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The Federal Trade Commission (FTC) recently updated its Guides Concerning the Use of Endorsements and Testimonials in Advertising (the “Endorsement Guides”). The primary principles of the Endorsement Guides remain the same—namely, that advertising must be honest and not misleading, that endorsers must disclose any material connection to the brand, that the claims, reviews, or testimonial material from the endorser must be true and represent typical results, and that any required disclosures must be clear and conspicuous. The updated Endorsement Guides provide additional specificity to address how those principles apply in the current marketplace.

Highlights of the changes include the following:

1. What Is an Endorsement?

The definition of “endorsement” is broadened to cover a wider array of messages, including tags, reviews, and any other promotional messages “that consumers are likely to believe reflects the opinion, beliefs, findings, or experiences” of the endorser. Endorsements include fake reviews, virtual influencers, testimonials, social media tags, and the names/seals of organizations.

2. What Qualifies as “Clear and Conspicuous”?

While disclosures have been required to be “clear and conspicuous” for many years, the updated Endorsement Guides specify that to be clear and conspicuous, a disclosure must be “difficult to miss and easily understandable by ordinary consumers.” To meet this standard, a disclosure should be unavoidable and stand out from surrounding text or audio by its color, font, size, location, duration, speed, and/or cadence, as applicable. The disclosure must not contravene surrounding messaging. A “sponsored post” label or other platform-provided disclosure tool may be insufficient.

Also, the FTC is now advising that commonly used disclosures that do not contain the brand or product name may be ambiguous, since they may not properly identify the sponsoring advertiser. While #ad or #sponsored may still be effective in some contexts, the FTC advises that disclosures such as “Sponsored by [BRAND]” or “Promotion by [BRAND]” would be clearer.

3. Distortion of Consumer Reviews

The updated Endorsement Guides specifically prohibit procuring, suppressing, boosting, organizing, publishing, upvoting, downvoting, or editing consumer reviews to distort what consumers think of a product. For example, a company should not publish only 5-star reviews and delete its 1-star reviews.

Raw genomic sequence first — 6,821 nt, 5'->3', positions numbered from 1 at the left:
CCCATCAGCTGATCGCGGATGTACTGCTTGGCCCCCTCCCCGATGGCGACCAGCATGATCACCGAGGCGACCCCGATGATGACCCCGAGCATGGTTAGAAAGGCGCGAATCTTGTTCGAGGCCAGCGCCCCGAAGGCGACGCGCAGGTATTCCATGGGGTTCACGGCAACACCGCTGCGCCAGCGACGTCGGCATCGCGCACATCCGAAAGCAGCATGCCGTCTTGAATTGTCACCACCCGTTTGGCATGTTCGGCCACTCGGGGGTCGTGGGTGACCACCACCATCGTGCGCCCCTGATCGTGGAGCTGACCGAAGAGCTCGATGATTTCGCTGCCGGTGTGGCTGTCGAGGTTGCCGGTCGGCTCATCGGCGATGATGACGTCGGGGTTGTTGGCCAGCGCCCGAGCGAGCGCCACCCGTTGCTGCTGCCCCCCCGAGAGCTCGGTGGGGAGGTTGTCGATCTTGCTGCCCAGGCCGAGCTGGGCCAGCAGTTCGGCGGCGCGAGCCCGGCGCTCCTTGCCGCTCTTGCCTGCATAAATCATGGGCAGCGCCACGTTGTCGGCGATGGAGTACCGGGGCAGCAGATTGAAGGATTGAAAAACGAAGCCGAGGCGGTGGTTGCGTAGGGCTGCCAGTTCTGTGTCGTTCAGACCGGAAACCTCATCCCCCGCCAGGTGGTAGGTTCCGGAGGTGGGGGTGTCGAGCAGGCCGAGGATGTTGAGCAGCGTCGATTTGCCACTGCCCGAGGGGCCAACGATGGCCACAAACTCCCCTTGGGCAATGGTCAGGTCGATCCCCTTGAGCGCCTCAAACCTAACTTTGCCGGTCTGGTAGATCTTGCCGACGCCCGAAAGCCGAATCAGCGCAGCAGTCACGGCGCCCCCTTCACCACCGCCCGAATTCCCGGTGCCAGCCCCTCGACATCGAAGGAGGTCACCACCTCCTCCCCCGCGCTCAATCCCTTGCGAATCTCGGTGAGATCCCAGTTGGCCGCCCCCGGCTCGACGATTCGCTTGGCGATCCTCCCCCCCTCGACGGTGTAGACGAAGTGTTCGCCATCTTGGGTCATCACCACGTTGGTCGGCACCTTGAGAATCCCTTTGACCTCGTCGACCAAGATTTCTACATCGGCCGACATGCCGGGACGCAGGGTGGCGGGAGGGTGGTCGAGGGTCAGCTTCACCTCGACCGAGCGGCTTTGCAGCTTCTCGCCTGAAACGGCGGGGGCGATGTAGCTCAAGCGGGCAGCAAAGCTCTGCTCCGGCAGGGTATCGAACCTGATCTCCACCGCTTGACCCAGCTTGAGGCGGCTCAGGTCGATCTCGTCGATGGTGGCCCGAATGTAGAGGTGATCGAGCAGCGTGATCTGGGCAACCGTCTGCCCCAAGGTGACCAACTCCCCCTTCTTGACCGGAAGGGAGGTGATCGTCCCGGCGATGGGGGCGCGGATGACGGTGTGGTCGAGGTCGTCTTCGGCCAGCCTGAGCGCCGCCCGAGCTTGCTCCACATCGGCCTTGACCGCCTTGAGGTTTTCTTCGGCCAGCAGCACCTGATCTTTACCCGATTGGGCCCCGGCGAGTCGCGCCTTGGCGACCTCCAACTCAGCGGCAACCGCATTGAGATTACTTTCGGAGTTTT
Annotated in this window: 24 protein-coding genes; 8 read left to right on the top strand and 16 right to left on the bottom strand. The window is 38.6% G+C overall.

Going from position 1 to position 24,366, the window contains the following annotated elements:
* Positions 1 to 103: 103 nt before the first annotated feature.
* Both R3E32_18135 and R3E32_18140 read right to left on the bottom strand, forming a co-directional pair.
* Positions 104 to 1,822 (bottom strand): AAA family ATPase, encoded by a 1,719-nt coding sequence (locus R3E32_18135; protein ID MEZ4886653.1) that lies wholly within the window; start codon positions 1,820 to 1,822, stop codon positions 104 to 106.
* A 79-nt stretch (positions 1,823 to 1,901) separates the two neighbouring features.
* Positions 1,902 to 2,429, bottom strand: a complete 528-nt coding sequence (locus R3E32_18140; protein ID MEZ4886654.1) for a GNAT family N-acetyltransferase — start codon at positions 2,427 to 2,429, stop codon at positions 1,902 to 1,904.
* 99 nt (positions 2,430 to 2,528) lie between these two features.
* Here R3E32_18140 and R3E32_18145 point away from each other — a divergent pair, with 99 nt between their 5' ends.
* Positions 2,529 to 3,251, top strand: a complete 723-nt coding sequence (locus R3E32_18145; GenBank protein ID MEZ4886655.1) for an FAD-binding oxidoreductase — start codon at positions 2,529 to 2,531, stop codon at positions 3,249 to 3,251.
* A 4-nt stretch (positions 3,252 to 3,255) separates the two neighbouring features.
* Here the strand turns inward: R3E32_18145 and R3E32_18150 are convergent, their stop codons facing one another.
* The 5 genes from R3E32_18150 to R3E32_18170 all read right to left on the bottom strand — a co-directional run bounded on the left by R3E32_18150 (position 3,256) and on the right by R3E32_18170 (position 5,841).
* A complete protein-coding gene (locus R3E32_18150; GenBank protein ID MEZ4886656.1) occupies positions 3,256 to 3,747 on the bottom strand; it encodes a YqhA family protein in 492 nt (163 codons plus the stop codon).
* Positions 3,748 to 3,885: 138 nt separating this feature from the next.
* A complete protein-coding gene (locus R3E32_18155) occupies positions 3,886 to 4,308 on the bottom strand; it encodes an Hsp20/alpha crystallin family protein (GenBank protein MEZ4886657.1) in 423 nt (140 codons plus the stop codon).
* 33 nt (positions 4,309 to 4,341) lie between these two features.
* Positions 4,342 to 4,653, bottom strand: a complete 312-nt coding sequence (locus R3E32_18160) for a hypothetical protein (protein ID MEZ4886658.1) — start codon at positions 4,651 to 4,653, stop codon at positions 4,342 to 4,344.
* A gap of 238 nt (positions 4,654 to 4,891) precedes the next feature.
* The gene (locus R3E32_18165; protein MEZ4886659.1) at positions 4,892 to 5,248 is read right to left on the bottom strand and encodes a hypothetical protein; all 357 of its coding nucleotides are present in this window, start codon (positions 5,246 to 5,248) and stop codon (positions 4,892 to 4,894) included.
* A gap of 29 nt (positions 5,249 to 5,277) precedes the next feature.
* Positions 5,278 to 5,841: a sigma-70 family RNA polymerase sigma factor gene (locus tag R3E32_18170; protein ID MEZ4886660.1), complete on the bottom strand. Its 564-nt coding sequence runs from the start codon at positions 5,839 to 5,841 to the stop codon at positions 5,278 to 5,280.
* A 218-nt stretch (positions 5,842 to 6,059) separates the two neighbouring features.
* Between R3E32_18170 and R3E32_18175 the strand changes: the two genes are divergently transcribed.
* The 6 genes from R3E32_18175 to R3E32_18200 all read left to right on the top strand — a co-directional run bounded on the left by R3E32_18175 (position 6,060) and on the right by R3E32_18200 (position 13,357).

4. Disclosure of Material Connections

Material connections between an advertiser and endorser must be disclosed, where a “material connection” is one that would affect the weight or credibility of an endorsement. Material connections can include incentivized reviews, reviews by employees, and fake negative reviews by competitors. A review can be considered incentivized if the advertiser provides the endorser with payments, discounts, early access, or free products.

5. Advertiser’s Liability and Monitoring Obligations

Any party involved in publishing a claim (the advertiser, endorser, agency, or other intermediaries) can be held liable for a violation of the Endorsement Guides. The updated Endorsement Guides better explain the advertiser’s responsibility to monitor endorser and influencer activity, including: (a) an endorser can only make claims that the advertiser can make, meaning an advertiser cannot incentivize an influencer to make a false claim about a product; and (b) an endorser’s truthful claim can still be false advertising if the endorser has an atypical experience or result, provided a clear and conspicuous disclosure of expected results is not provided.

6. Advertising to Children Is of Special Concern

The updated Endorsement Guides note, with little detail, that advertising to children warrants “special concern,” and that advertising suitable for adults may be inappropriate for children.

The FTC also provided an updated FAQ document, available here, that primarily addresses when and how to disclose material connections. For more information or assistance interpreting how the FTC’s Endorsement Guides apply to your current advertising practices, please contact the authors or any attorney with FBT’s Advertising practice.